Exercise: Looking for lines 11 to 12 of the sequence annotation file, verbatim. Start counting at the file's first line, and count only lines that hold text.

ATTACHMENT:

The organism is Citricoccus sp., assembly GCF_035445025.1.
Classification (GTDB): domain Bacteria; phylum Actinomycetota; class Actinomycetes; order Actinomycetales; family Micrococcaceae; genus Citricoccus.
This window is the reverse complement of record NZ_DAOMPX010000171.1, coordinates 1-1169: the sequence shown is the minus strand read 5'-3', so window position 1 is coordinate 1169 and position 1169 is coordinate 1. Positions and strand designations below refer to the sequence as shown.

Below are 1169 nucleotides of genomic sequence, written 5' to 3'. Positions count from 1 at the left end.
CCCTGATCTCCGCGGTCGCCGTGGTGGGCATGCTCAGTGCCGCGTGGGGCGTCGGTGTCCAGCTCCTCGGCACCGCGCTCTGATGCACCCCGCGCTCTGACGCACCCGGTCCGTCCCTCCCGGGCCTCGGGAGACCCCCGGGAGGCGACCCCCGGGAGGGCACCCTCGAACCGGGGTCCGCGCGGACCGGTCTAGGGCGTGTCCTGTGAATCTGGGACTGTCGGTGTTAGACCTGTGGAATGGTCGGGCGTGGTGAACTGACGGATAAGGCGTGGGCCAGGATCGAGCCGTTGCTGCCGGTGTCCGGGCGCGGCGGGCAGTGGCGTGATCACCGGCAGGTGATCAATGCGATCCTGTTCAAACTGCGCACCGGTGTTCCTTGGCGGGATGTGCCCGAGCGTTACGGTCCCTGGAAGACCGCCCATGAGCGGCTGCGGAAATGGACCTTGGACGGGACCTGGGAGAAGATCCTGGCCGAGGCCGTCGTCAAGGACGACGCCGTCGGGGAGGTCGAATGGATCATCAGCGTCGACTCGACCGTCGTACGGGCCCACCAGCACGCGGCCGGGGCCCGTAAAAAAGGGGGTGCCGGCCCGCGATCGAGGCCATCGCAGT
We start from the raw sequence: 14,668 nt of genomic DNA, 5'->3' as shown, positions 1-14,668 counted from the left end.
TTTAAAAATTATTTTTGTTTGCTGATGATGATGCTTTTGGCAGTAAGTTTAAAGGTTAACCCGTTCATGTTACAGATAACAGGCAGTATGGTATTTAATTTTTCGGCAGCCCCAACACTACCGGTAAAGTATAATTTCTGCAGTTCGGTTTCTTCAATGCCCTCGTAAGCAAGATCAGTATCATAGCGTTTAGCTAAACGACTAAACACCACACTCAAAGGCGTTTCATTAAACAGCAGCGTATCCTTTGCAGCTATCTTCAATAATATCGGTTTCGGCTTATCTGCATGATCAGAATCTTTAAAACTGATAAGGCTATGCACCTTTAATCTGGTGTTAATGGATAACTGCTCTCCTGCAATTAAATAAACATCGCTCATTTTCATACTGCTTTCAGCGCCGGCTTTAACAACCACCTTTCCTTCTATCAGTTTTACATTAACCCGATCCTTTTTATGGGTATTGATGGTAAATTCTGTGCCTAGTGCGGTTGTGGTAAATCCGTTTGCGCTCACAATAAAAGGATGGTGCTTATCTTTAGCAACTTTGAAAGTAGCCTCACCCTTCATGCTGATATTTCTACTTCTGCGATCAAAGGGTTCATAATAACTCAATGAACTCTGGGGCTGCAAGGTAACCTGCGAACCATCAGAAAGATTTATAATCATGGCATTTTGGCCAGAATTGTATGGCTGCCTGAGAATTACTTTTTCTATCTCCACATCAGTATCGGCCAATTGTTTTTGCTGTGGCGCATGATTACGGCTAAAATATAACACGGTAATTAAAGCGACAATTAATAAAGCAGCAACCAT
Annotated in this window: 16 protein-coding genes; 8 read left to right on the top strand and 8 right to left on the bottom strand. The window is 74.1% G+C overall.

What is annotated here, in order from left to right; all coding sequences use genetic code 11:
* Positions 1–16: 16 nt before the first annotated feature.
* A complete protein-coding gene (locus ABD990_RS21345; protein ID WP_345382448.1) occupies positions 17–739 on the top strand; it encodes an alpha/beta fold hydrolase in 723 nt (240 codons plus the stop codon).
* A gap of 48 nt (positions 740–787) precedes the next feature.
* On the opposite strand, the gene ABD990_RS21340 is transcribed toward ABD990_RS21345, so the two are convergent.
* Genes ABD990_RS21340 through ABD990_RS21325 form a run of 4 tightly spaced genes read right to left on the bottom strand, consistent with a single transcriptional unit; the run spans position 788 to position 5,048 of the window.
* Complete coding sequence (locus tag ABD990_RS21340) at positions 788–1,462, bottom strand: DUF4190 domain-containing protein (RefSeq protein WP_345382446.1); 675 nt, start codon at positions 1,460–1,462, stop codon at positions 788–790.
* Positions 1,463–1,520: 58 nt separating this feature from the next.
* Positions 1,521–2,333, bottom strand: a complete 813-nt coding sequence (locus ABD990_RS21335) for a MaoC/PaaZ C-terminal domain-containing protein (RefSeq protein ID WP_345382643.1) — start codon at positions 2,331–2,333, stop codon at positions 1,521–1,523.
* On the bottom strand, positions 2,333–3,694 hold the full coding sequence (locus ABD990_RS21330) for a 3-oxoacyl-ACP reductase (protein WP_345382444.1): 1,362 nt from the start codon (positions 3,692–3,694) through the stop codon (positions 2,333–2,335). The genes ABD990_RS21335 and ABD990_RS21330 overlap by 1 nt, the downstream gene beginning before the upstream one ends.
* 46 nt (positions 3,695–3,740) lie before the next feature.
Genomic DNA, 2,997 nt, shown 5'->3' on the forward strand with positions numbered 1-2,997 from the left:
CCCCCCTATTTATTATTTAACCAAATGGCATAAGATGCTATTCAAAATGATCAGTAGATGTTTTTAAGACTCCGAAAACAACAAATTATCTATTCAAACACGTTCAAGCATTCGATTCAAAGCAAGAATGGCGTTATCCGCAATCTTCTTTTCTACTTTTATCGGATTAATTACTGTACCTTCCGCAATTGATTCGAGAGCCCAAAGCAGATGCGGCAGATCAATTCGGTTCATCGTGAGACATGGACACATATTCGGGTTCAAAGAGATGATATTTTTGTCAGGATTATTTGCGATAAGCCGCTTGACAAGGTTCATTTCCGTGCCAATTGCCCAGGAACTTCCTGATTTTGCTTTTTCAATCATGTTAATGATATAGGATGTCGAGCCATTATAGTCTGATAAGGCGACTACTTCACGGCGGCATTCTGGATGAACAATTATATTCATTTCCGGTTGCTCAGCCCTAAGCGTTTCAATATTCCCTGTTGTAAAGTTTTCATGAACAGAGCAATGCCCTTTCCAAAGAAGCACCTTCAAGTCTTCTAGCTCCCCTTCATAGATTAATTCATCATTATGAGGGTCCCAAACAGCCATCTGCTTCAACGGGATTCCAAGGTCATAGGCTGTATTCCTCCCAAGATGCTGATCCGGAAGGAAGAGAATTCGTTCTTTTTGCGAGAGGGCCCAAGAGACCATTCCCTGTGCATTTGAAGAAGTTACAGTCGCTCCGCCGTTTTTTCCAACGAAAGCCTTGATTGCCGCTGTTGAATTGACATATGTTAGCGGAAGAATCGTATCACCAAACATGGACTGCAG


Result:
* A complete protein-coding gene (locus ABD990_RS21345; protein ID WP_345382448.1) occupies positions 17–739 on the top strand; it encodes an alpha/beta fold hydrolase in 723 nt (240 codons plus the stop codon).
* A gap of 48 nt (positions 740–787) precedes the next feature.